Human beings have lived for aeons immersed in a vast congress of reasoning, perceptive, communicating beings. But overlaid, in parallel, on this planet are numerous strands of sentience that have to be judged not in comparison to us but according to their ultimate impact on the animals that use them.

Intelligence, language, consciousness and tool-making therefore have to be considered not as values in their own right, but as strategies; their value lies in how well they fit a particular species’ needs. They fit ours very well, as it turns out.

But Grandin’s new book implies that the landscape of neurodiversity and intelligence is considerably more complicated than we’ve thought. She demands greater respect for the beings we live with – especially those to whom we have adapted.

Image: Christine Marie Art

Thinking in Pictures

Temple Grandin“Some people might think if I could snap my fingers I’d choose to be ‘normal.’ But, I wouldn’t want to give up my ability to see in beautiful, precise pictures.”

Dr. Temple Grandin, author of Thinking in Pictures was interviewed by NPR in August, 2006. Here is an excerpt.

Because I have autism, I live by concrete rules instead of abstract beliefs. And because I have autism, I think in pictures and sounds. I don’t have the ability to process abstract thought the way that you do.

Here’s how my brain works: It’s like the search engine Google for images. If you say the word “love” to me, I’ll surf the Internet inside my brain. Then, a series of images pops into my head. What I’ll see, for example, is a picture of a mother horse with a foal, or I think of “Herbie the Lovebug,” scenes from the movie Love Story or the Beatles song, “Love, love, love…”

When I was a child, my parents taught me the difference between good and bad behavior by showing me specific examples. My mother told me that you don’t hit other kids because you would not like it if they hit you. That makes sense. But if my mother told me to be “nice” to someone, it was too vague for me to comprehend. But if she said that being nice meant delivering daffodils to a next-door neighbor, that I could understand.

I built a library of experiences that I could refer to when I was in a new situation. That way, when I confronted something unfamiliar, I could draw on the information in my homemade library and come up with an appropriate way to behave in a new and strange situation.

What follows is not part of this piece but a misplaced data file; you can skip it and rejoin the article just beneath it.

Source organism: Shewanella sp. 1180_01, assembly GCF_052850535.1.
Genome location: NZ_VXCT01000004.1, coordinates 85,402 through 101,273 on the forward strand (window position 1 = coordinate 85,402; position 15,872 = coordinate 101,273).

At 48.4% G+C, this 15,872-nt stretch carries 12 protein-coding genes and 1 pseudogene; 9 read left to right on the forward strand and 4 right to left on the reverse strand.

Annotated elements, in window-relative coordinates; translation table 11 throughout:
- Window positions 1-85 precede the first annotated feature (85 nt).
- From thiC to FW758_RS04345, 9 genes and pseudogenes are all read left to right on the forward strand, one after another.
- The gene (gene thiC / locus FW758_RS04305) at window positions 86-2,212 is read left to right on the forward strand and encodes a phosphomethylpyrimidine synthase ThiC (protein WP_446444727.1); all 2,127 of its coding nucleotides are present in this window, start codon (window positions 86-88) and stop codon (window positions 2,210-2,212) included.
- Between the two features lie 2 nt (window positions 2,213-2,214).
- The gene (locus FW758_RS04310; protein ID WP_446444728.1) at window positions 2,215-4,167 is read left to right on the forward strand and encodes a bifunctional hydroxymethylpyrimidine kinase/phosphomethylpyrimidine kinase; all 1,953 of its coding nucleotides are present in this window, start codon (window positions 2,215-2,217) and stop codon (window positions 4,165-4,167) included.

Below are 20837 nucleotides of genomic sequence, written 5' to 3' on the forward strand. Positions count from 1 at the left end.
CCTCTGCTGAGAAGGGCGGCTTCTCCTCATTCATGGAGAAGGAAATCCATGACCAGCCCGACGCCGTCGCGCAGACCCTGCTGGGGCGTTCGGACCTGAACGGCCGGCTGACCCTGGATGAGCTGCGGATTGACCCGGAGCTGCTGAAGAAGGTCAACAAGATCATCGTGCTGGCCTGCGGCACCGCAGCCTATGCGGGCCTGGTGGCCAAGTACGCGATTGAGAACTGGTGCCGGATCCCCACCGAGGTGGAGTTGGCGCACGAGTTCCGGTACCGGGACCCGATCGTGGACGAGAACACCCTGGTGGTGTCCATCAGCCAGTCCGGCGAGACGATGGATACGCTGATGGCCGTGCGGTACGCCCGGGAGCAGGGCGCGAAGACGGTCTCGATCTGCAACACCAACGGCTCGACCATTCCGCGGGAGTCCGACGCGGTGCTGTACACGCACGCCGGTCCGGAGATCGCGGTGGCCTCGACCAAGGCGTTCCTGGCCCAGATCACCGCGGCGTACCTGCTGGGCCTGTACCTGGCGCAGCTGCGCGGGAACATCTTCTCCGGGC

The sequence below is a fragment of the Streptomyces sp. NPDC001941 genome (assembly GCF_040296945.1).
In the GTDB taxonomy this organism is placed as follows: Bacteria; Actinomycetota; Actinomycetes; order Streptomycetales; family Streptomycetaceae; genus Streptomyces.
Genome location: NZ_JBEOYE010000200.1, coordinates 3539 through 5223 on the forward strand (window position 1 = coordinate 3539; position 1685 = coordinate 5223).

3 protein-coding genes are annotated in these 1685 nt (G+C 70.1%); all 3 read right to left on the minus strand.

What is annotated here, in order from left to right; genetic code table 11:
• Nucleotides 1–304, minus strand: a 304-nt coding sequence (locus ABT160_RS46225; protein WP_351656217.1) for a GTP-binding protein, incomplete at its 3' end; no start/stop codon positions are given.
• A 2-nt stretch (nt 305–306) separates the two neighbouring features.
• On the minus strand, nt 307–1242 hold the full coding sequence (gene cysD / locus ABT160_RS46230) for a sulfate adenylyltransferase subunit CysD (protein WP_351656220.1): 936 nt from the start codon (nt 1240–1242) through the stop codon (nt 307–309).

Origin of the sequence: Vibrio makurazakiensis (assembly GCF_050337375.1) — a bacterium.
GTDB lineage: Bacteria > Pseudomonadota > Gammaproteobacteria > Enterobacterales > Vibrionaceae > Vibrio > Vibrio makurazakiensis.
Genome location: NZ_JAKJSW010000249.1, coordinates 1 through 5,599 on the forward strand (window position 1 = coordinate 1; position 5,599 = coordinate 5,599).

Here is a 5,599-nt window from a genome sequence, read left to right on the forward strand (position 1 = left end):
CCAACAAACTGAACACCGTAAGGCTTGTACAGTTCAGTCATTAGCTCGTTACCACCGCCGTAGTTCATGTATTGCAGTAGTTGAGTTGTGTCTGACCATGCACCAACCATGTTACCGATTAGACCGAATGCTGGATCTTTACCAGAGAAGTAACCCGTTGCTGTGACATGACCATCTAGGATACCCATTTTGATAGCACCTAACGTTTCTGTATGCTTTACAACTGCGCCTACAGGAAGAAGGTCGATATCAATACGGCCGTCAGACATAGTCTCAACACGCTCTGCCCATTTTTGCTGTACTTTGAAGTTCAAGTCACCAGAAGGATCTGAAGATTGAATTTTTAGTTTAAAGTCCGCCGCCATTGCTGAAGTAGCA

When I was in my 20s, I thought a lot about the meaning of life. At the time, I was getting started in my career, designing more humane facilities for animals at ranches and slaughterhouses. Many people would think that to even work at a slaughterhouse would be inhumane, but they forget that every human and animal eventually dies. In my mind, I had a picture of a way to make that dying as peaceful as possible.

I believe that doing practical things can make the world a better place. And one of the features of being autistic is that I’m good at synthesizing lots of information and creating systems out of it.

When I was creating my first corral back in the 1970s, I went to 50 different feedlots and ranches in Arizona and Texas and helped them work cattle. In my mind, I cataloged the parts of each facility that worked effectively and assembled them into an ideal new system. I get great satisfaction when a rancher tells me that my corral design helps cattle move through it quietly and easily. When cattle stay calm, it means they are not scared. And that makes me feel I’ve accomplished something important.

Some people might think if I could snap my fingers I’d choose to be “normal.” But I wouldn’t want to give up my ability to see in beautiful, precise pictures. I believe in them.

Dr. Temple Grandin has traveled all over the world, designing livestock facilities in the United States, Canada, Europe, Mexico, Australia, and New Zealand. She has designed one-third of all livestock facilities in the United States with the goal of decreasing the fear and pain animals experience in the slaughter process.

As head of Grandin Livestock Systems and Associate Professor of Animal Science at Colorado State University, many may claim that Grandin has overcome the difficulties autism poses. However, Grandin’s achievements are not in spite of autism; autism, in fact, has played a complex and integral role in her life. She has slowly learned ways to live with autism and minimize its effect on daily activities.

Le Parfum

Le Parfum, the story of a murderer, is the work of the German writer, Patrick Suskind. This novel has been translated from the original German into 45 languages. A movie, starring Ben Whishaw and Dustin Hoffman, was adapted from this bestseller in 2006.

Le Parfum

The novel takes place in France during the 18th century. It tells about the life of Jean-Baptiste Grenouille, a man who possesses an extraordinary sense of smell.

Jean-Baptiste was born into the stench of the fishmarket at the Cemetery of the Innocents in Paris. His mother, who had borne four bastards before him, gave birth standing behind her fish stall, and threw the baby onto a pile of rubbish as she had done with the others. But this baby was different. The newborn started crying, and attracted the attention of passers-by. This ended with his mother being arrested and condemned to be decapitated for attempted infanticide.